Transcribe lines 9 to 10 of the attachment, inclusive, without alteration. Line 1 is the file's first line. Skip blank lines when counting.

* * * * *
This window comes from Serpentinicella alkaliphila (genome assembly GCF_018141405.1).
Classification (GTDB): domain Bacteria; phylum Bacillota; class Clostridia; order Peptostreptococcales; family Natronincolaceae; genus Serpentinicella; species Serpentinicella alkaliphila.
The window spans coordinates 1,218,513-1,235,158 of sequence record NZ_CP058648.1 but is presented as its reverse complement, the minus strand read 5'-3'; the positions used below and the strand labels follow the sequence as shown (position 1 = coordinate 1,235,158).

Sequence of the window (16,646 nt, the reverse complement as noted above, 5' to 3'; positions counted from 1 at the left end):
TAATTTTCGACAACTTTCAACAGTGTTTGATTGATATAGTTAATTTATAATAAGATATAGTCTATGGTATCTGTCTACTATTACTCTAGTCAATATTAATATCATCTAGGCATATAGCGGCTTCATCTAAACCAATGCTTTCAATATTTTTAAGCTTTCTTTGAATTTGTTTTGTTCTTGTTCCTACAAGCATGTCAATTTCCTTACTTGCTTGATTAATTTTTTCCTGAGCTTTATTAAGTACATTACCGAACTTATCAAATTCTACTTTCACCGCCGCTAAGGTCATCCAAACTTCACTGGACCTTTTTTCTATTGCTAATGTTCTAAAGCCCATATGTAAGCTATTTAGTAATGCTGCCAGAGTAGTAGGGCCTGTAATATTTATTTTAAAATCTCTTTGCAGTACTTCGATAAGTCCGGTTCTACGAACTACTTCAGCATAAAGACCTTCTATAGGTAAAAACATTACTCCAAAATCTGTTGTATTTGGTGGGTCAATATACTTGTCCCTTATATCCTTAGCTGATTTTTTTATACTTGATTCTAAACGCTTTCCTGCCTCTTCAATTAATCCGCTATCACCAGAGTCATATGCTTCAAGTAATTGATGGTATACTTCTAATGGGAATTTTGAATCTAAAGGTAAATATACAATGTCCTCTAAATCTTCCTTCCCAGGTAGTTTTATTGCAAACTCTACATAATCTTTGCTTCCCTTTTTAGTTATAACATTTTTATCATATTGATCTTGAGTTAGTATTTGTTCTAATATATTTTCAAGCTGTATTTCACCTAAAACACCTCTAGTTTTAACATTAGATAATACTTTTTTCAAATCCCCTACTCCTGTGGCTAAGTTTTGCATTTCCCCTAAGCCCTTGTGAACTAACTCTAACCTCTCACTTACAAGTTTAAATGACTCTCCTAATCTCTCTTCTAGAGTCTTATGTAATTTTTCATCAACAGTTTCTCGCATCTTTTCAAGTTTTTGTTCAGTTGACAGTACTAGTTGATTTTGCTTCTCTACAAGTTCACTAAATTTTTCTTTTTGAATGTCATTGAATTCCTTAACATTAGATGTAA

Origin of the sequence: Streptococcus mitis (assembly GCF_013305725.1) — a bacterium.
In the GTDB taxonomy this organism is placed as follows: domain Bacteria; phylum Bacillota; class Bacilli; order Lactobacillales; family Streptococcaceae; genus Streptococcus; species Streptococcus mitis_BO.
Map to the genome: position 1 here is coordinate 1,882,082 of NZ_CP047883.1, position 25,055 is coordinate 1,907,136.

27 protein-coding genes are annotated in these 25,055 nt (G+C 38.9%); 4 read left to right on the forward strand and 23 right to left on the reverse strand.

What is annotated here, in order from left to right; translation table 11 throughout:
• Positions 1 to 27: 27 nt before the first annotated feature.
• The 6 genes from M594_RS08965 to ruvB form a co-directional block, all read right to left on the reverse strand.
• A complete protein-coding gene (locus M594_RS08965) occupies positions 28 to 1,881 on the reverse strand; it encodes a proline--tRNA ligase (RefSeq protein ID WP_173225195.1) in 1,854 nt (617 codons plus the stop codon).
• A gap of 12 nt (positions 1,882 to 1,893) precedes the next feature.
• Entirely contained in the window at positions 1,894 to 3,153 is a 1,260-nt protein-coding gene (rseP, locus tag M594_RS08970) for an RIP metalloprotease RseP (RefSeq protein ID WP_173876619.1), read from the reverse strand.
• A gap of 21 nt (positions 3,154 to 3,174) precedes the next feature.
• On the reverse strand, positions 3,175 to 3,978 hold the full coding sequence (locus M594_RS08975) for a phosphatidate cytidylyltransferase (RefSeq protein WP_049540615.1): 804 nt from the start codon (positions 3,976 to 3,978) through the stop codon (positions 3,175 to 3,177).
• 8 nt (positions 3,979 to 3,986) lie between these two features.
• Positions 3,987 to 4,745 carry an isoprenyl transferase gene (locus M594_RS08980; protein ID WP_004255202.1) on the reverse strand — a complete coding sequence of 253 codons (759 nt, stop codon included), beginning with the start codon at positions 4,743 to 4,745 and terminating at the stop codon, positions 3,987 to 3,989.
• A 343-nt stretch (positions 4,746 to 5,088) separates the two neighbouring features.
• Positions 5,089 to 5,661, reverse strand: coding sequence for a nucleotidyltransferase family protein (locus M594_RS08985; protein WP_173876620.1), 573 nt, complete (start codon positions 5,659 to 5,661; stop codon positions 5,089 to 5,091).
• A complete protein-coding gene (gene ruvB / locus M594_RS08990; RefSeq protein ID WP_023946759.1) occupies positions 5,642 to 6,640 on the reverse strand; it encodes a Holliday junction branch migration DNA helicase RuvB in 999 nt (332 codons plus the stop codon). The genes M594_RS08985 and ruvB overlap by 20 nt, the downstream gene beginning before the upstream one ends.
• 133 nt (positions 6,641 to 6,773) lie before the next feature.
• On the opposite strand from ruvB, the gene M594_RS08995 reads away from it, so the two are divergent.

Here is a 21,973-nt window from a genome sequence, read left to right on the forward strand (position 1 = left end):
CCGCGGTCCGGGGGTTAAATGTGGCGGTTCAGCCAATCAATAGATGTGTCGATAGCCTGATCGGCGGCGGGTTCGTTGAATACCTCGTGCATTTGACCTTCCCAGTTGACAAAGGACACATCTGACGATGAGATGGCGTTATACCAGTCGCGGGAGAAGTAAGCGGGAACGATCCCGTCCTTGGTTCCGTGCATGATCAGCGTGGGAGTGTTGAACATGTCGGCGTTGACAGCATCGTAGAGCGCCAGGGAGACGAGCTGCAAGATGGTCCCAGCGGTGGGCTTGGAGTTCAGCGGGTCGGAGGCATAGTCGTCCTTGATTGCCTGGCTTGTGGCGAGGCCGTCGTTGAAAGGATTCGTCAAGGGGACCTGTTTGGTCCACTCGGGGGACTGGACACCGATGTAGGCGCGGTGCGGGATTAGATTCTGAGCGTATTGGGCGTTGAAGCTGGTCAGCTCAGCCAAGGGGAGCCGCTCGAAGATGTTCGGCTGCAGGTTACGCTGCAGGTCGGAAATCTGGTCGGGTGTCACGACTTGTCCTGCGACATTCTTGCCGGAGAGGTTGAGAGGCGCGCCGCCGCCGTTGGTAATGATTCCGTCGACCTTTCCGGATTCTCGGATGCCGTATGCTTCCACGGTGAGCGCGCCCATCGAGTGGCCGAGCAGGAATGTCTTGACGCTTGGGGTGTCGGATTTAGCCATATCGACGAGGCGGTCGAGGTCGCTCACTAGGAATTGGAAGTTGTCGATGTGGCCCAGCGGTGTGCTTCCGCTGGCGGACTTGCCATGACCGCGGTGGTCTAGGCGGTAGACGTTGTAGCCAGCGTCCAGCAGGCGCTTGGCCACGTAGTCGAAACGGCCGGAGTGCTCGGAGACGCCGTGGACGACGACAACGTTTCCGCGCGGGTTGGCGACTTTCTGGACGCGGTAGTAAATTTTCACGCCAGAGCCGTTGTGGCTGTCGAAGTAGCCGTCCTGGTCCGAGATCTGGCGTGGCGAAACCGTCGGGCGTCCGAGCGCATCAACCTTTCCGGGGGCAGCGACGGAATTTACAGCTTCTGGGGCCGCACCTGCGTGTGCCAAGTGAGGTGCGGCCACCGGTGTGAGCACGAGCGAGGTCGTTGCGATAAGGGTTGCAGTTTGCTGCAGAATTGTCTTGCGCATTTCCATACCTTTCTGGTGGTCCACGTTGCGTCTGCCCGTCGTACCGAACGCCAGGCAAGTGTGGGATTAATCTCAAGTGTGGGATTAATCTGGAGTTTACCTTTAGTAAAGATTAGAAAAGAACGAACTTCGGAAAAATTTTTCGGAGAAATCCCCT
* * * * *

27 protein-coding genes are annotated in these 25,055 nt (G+C 38.9%); 4 read left to right on the forward strand and 23 right to left on the reverse strand.

What is annotated here, in order from left to right; translation table 11 throughout: